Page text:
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6 Things The Best Couples Do For Each Other During Quarantine

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Even if you’ve happily lived with your partner for years, you probably never imagined you'd spend quite this much time together. Quarantine is a unique situation (to put it mildly), as you and your partner become each other’s unofficial office mates, personal chefs, co-homeschool teachers, and possibly even the only daily social interaction the other person has IRL (besides your kids). Being together constantly has the potential to be a bit stressful, and when you throw in the anxiety brought on by a global pandemic, things can get hairy. Fortunately there are things the best couples can do for each other during quarantine to make this time just a bit easier for everyone, according to relationship experts.

Whether it's learning to fight fair, getting creative with quarantine date night (which will have to happen in your home, along with almost everything else you do) or just finding opportunities to give each other space and let the small things go, it's important to "acknowledge that this is a strange, unprecedented situation and that everyone is feeling stressed and over-burdened," Kirsten Brunner MA, LPC, and perinatal mental health and relationship expert tells Romper. Once you've addressed that no one (at least no one I know) is feeling their absolute best right now, you can start to find simple and creative ways to support your partner (and yourself!).

Read on for six things thoughtful partners can do for each other that will help manage your relationship (and maybe even your entire family) during quarantine.

1. They Make Time Together

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It may seem counterintuitive to make time together when you're literally together almost 24/7, but this is about finding quality time to check-in with one another. "[The] key is to have some common goals or activities to keep you both engaged and in sync rather than getting bored and taking out frustrations on each other," Chuck Rockey, dating and relationship coach, tells Romper.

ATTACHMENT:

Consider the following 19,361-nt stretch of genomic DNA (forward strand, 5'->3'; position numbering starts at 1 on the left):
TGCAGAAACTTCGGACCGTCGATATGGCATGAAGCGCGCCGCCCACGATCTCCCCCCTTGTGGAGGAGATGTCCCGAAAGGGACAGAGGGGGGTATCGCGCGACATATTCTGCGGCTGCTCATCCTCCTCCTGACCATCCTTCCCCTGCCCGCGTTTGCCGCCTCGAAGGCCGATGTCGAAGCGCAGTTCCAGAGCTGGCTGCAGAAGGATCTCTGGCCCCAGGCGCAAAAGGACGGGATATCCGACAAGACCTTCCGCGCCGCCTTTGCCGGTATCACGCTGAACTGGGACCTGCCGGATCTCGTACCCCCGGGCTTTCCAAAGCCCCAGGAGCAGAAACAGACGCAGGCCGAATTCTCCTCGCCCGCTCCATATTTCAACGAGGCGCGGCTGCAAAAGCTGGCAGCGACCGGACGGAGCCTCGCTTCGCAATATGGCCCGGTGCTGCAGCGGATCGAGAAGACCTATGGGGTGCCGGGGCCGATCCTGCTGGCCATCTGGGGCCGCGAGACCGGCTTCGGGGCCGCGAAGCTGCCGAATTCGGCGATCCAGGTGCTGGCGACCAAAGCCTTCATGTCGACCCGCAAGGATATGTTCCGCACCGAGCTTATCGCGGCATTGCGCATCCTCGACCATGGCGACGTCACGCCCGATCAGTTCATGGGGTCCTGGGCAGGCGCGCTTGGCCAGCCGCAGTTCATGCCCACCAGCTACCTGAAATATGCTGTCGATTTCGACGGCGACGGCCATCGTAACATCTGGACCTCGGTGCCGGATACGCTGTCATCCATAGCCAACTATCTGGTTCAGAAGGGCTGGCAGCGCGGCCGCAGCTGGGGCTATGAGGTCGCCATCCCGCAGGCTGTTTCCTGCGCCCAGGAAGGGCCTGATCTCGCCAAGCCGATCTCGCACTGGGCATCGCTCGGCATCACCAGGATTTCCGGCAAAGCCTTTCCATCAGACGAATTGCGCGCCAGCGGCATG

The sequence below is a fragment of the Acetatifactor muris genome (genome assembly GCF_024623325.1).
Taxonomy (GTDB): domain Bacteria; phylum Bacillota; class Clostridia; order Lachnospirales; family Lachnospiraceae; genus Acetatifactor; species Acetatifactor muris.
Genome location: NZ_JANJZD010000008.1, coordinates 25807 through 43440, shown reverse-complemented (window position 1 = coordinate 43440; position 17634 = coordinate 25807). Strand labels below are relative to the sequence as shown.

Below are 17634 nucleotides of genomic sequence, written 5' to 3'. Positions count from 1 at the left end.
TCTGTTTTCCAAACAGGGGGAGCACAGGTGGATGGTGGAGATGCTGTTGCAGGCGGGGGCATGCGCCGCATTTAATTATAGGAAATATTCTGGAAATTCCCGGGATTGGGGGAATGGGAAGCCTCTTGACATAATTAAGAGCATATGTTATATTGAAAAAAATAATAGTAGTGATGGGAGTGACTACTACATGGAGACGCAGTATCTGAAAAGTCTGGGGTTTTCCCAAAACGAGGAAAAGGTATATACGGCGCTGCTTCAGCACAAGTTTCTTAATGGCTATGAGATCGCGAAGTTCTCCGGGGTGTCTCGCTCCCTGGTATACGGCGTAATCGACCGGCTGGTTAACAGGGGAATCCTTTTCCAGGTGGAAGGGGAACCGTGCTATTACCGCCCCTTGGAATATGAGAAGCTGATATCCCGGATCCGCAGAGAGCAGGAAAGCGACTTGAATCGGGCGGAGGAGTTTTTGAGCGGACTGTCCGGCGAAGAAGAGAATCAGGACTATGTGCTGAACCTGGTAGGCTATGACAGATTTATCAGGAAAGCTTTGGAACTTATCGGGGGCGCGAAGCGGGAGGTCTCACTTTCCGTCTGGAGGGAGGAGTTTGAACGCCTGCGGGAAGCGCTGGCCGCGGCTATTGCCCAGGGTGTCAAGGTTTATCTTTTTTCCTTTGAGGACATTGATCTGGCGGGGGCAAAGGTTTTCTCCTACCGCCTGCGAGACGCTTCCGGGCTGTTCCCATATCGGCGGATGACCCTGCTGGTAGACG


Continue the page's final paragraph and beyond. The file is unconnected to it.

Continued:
He suggests that whenever possible, you give your day a predictable structure with time set aside for things you like to do together. "Relish those activities. Or choose something you both want to learn, like painting, and do that together, maybe with the help of an online class."

You probably already feel stretched thin if you're parenting during quarantine, but parents can make a plan to divide and conquer the day, Brunner says. "Make a daily schedule and divide the day up so that both parents are assigned blocks of time for work, parenting, chores, alone time and rest. One couple that I know splits the day up into two-hour chunks and they trade off with the kids and work," Brunner tells Romper. "Regardless of how you divide the day, be sure to add in bits of time for self-care and couple time."

You may resist the idea that quarantine has to be a wholly productive time, so it's totally fine if you and your partner don't use this time to train for a half marathon or sprout abs. But you can still pick up a new hobby with your partner just for fun, like learning to make a time-consuming dish, playing a game every night, or even just getting into a show you missed the first time around.

"Quarantine or no quarantine, it's healthy for relationship partners to commit to spending at least some time engaged with each other and focused on the relationship, perhaps in a very casual and breezy way, but not distracted by work, kids or anything else," Steve Kane, author of F*** It. Get A Divorce: The Guide For Optimists, tells Romper.